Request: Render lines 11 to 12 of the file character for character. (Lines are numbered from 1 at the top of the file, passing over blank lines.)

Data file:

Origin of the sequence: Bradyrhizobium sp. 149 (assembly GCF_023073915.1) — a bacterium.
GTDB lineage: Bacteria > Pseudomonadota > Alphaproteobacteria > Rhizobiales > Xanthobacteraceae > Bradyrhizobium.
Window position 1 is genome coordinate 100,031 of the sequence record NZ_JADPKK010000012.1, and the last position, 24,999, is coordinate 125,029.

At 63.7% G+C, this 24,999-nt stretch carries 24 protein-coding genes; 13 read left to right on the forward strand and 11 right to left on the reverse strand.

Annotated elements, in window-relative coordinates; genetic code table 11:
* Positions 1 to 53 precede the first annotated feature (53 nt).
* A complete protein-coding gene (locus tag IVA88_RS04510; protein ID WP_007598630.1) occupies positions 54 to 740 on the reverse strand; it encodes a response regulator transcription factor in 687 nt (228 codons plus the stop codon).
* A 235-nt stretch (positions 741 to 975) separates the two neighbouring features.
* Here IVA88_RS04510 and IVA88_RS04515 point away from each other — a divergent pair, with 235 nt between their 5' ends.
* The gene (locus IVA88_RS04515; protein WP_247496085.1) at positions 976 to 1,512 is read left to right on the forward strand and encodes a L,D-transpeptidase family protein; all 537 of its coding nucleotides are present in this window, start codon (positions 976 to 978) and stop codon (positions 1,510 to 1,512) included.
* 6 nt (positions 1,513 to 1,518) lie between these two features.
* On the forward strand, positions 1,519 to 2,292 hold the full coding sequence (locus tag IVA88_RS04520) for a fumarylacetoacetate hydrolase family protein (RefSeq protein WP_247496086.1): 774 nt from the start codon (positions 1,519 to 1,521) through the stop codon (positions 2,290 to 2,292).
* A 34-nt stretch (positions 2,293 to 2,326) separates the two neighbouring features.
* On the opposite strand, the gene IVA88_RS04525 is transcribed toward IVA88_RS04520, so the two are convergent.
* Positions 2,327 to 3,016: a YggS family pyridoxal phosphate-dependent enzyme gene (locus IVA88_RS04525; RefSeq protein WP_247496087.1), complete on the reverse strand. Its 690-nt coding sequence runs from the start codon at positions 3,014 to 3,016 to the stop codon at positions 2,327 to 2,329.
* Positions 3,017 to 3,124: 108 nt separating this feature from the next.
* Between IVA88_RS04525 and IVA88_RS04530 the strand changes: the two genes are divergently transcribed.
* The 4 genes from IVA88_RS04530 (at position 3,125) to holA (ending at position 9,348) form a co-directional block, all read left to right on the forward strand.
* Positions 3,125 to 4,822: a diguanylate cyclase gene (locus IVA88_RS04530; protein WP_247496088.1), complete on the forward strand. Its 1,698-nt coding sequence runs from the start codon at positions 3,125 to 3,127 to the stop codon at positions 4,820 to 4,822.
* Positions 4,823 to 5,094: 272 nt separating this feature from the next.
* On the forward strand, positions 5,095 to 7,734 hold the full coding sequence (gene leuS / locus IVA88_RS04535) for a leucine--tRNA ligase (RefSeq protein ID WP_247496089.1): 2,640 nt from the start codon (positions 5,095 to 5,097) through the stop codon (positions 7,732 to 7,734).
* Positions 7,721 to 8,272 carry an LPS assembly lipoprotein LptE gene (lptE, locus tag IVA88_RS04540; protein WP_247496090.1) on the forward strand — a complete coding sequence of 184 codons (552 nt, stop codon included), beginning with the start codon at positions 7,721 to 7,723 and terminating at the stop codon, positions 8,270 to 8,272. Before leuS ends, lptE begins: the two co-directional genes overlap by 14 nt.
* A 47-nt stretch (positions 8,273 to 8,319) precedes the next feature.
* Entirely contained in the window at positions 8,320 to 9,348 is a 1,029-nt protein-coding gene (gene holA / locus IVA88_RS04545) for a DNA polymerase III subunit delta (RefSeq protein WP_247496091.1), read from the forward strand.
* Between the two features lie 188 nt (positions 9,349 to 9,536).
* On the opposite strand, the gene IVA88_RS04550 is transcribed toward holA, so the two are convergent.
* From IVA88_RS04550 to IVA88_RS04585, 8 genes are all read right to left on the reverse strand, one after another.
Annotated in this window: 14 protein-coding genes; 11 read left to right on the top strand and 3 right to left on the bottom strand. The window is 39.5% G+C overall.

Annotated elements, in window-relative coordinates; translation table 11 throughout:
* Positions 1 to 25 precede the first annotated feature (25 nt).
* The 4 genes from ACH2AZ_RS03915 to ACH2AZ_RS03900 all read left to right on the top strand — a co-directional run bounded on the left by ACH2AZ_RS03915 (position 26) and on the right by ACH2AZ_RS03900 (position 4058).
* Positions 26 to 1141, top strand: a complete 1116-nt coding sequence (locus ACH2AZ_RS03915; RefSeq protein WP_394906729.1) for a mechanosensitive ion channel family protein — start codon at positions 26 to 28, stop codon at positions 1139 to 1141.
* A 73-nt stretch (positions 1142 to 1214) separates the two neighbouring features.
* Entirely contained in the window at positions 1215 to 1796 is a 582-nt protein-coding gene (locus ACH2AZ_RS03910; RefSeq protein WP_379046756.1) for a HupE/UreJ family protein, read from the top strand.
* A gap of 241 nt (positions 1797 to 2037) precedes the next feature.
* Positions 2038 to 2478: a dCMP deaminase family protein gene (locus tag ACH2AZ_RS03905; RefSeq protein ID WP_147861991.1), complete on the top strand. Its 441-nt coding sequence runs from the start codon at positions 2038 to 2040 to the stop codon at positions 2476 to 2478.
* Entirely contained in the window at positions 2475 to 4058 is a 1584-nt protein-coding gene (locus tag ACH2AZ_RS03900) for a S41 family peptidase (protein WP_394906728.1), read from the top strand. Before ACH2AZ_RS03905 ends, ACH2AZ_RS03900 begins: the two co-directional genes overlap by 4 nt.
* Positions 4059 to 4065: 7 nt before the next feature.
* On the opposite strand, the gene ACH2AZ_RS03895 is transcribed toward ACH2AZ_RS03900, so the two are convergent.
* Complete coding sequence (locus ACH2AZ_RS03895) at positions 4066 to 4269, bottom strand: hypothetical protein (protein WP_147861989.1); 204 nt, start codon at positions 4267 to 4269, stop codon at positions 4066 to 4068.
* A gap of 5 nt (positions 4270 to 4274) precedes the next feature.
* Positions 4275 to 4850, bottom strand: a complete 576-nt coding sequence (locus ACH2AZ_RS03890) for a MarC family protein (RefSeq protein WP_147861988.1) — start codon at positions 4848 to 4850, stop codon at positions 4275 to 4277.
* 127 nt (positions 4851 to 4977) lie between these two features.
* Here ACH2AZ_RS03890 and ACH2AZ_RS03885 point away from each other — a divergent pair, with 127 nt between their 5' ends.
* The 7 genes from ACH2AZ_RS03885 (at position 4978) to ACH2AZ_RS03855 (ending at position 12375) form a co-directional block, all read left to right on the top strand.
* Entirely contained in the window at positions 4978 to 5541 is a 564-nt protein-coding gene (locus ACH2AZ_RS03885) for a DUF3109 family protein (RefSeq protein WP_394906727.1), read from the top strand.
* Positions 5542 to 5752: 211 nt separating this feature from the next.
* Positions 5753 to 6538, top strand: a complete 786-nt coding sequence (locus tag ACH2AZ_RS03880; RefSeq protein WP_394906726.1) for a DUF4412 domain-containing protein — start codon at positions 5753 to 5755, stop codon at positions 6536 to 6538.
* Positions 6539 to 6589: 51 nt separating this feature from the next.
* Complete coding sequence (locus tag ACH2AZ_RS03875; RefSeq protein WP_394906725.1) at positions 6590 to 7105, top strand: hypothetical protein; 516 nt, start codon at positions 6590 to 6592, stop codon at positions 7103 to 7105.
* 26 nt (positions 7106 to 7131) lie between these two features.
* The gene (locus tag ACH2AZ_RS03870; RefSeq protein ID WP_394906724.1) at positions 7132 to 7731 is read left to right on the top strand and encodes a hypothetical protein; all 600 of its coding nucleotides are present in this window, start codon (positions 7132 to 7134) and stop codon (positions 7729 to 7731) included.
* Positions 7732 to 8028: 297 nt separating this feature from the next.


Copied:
* 6 nt (positions 1,513 to 1,518) lie between these two features.
* On the forward strand, positions 1,519 to 2,292 hold the full coding sequence (locus tag IVA88_RS04520) for a fumarylacetoacetate hydrolase family protein (RefSeq protein WP_247496086.1): 774 nt from the start codon (positions 1,519 to 1,521) through the stop codon (positions 2,290 to 2,292).